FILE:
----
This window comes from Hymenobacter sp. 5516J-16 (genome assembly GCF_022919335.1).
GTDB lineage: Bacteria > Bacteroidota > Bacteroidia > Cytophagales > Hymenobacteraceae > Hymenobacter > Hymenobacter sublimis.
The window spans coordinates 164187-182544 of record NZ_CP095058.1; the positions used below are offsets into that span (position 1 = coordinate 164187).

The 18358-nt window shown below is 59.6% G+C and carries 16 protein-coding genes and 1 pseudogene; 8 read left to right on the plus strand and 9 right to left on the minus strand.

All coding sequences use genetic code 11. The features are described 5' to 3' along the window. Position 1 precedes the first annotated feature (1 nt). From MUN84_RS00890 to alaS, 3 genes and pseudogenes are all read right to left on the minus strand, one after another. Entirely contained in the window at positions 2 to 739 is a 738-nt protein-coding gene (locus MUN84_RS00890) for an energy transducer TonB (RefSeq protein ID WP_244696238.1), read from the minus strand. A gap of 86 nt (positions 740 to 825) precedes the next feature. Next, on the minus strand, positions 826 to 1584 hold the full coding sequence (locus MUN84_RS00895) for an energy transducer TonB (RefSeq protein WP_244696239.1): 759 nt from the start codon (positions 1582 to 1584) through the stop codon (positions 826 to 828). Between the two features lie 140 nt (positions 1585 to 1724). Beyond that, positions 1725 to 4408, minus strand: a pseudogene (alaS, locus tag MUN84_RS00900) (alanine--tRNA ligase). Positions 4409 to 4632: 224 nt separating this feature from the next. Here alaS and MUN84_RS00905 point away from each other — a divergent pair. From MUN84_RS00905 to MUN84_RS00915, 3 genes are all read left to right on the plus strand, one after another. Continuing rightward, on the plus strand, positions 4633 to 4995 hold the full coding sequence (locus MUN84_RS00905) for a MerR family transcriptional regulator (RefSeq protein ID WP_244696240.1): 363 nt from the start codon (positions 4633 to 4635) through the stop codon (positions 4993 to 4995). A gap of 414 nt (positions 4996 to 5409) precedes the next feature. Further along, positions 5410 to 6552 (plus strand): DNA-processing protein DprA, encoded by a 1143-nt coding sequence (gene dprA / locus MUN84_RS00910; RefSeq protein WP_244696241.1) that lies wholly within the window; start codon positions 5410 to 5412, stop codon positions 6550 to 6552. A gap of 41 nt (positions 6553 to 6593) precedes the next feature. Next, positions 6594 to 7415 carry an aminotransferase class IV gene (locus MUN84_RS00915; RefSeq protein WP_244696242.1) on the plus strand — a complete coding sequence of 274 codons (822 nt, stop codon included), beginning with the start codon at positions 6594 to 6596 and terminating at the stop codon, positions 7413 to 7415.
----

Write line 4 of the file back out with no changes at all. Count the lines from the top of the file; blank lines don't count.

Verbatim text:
The 18358-nt window shown below is 59.6% G+C and carries 16 protein-coding genes and 1 pseudogene; 8 read left to right on the plus strand and 9 right to left on the minus strand.